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THE MUSICIAN AND THE SCORE
It’s well known that Busoni envisaged Bach’s Chaconne first as an organ work, and then transcribed this imaginary version for the piano using the techniques also found in his arrangements of, among other works, the D minor Toccata and Fugue, the C major Toccata, Adagio and Fugue, and the St Anne Prelude and Fugue. For some, this approach results in the loss of part of the Chaconne’s essence, namely the friction between the epic grandeur of the conception and the more intimate scope of its realisation – a friction we also find in, say, Beethoven’s Grosse Fuge and Hammerklavier Sonata. By imagining the work first as an organ piece, Busoni’s arrangement is effectively a double transcription. The music’s majestic opulence and nobility are amplified, thrillingly so, at the expense of the battle between concept and medium.
I start by asking Federico Colli where he stands on this, and for him there is clearly a bigger issue at stake. ‘I think the point is a theological one. Why did Bach compose this piece, full of symbols, full of signs, full of evocations, full of transcendence, for an instrument – a marvellous instrument – that is limited in terms of its sound? We have form, and we have content. In the original solo violin version of the Chaconne, the content is incredibly deep, and the form, a set of variations on a repeating four-bar scheme, is very easy. Busoni recognised the deep nature of the content and created the best medium, for him, in order to show this content.’
This is already somewhat provocative. But Colli continues: ‘I ask myself why Ravel – one of the greatest orchestrators in history – didn’t make an orchestral transcription of the Chaconne, and I think the answer is that only someone who was able to understand the connection between the human soul and transcendence is able to imagine this transcription. Busoni once said that “Only the transcendent (the divine) deserves adoration”, and he chose this music for that reason. Busoni was not a great orchestrator, but he was a great pianist, and he turned to this material to create one of the greatest transcriptions of all time.’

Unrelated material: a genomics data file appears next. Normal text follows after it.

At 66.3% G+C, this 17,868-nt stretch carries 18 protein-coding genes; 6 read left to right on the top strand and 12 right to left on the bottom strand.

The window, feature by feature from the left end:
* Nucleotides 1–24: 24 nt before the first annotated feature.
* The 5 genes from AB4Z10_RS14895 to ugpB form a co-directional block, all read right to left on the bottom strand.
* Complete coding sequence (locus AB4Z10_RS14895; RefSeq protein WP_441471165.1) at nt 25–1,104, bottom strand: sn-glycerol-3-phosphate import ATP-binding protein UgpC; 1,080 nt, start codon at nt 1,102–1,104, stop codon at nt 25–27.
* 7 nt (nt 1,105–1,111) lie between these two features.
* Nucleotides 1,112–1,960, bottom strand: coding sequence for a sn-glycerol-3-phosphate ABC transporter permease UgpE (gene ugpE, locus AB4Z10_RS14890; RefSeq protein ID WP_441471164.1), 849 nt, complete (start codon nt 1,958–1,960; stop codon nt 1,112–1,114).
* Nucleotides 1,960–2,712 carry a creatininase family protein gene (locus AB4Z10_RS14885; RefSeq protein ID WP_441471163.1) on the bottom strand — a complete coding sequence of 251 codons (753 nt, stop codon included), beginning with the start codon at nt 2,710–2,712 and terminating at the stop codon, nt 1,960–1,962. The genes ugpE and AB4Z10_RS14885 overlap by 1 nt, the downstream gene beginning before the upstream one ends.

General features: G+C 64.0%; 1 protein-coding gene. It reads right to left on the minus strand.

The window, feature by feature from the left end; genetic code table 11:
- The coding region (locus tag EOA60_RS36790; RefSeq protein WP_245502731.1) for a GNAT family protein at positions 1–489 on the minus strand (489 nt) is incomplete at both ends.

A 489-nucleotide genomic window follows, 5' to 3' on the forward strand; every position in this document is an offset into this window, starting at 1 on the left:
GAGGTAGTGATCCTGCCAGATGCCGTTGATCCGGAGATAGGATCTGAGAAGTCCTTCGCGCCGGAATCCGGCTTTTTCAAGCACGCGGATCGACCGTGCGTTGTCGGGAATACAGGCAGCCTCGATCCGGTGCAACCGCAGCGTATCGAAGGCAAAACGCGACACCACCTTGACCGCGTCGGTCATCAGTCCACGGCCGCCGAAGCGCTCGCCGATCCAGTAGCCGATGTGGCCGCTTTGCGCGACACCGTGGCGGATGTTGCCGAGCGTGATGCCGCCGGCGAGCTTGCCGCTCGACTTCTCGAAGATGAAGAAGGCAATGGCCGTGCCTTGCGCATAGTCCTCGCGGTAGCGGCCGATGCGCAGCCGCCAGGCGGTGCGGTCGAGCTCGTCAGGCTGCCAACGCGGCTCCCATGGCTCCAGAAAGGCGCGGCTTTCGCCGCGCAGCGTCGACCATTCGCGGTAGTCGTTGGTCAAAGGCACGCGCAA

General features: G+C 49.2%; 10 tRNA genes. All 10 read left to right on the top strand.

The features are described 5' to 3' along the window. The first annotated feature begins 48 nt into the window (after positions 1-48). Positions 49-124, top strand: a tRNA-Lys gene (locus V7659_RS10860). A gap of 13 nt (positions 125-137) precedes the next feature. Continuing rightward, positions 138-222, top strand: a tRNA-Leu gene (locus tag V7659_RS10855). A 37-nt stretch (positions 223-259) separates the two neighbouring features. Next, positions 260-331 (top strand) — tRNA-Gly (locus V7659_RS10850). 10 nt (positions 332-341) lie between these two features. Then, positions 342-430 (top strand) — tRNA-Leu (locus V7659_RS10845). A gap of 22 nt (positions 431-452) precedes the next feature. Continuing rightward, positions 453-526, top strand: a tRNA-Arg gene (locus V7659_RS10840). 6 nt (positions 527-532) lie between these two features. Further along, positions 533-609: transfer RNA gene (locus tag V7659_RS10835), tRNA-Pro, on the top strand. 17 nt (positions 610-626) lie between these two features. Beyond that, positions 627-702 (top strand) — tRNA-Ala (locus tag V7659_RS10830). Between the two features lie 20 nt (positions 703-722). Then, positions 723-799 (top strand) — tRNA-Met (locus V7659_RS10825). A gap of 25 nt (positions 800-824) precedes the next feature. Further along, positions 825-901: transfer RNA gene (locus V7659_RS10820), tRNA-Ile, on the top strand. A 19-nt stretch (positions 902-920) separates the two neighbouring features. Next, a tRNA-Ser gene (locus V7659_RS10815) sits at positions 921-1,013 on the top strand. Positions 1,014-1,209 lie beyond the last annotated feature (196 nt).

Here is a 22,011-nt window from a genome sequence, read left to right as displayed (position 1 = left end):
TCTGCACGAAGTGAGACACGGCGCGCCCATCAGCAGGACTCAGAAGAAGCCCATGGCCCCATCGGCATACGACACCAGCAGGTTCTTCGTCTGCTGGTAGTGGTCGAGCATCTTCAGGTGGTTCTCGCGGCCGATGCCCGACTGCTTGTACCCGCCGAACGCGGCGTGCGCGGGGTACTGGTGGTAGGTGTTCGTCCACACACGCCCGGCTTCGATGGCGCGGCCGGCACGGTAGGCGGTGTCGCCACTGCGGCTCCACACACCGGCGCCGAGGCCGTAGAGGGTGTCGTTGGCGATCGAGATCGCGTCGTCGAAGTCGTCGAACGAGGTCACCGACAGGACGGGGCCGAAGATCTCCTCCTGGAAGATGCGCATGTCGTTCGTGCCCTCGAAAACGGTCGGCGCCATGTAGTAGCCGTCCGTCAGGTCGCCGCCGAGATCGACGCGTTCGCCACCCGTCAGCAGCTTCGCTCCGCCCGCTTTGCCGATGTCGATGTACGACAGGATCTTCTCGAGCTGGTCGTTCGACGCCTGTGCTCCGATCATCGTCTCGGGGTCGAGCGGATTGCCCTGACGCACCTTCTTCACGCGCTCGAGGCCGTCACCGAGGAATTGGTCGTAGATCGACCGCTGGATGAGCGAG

I know the subject of transcendence is one we’ll return to, but first I ask whether Colli has looked at Brahms’s transcription, for left hand alone, which is more concerned with recreating the struggle between the content and its representation. ‘Yes, I love the Brahms arrangement, but for me nothing really compares with the Busoni. When I first heard the recording by Michelangeli [a famous account, recorded by the young Michelangeli in 1948, highlighted by Jed Distler in his recent Collection survey on this work (A/18)], it felt just like when you put in your contact lenses in the morning, and suddenly you can see everything clearly. I thought, this is it, this is the transcription that makes sense.’
The mention of Michelangeli makes me wonder whether Colli is a pianist who listens to other recordings. ‘I grew up with the Michelangeli recording, and the other one I love is Pletnev’s from Carnegie Hall, which is fantastic for its sound.’ Here, Colli picks up on precisely the quality of Pletnev’s live account that caught Jed Distler’s attention. Sonority is clearly
Federico Colli is dazzled by Bach’s spirituality and Busoni’s pianism important to Colli, as indeed it was to Busoni, which has to be a good thing when playing this transcription.
After an engaging conversation about further pianists, Colli pursues his theological line. There is a whole area of Bach research that deals with the religious character of Bach’s secular music, particularly the instrumental works, including identifying correlations between extracts of the music and specific parts of the Bible. With this in mind, Colli points to the very opening of the Chaconne. ‘Note that the music starts on the second beat, not the first, and the accent comes on this second beat. The effect is like someone walking with a limp. What is the reason for this? The character in the Bible who walks with a limp is Jacob, one of the most important characters in the Old Testament. Here, in this music, we are in the presence of Jacob.’ He elaborates further, and is both passionate and compelling. I suggest that it is part of Bach’s greatness that his music sustains many different ways of hearing and appreciating it. Colli agrees up to a point, but insists that since Bach saw God in everything he wrote, it is essential that we approach his music in this way. The narrative that he has constructed – outlined in his very personal booklet note for this recording – is highly detailed, and he concedes that other narratives may make sense for other people. But when I ask whether the idea of transcendence, of experiencing beauty through the search for truth, is something we can strive for even if we don’t view this music in such religious terms, Colli is adamant: ‘No. Not with Bach. If you are playing Bach and you want to understand his soul, you must understand his relationship with Christianity and the divine.’ I’m reminded that Steven Isserlis wrote a similarly personal note for his recording of the Cello Suites, where he also relates the music to a biblical narrative, and this pleases Colli.
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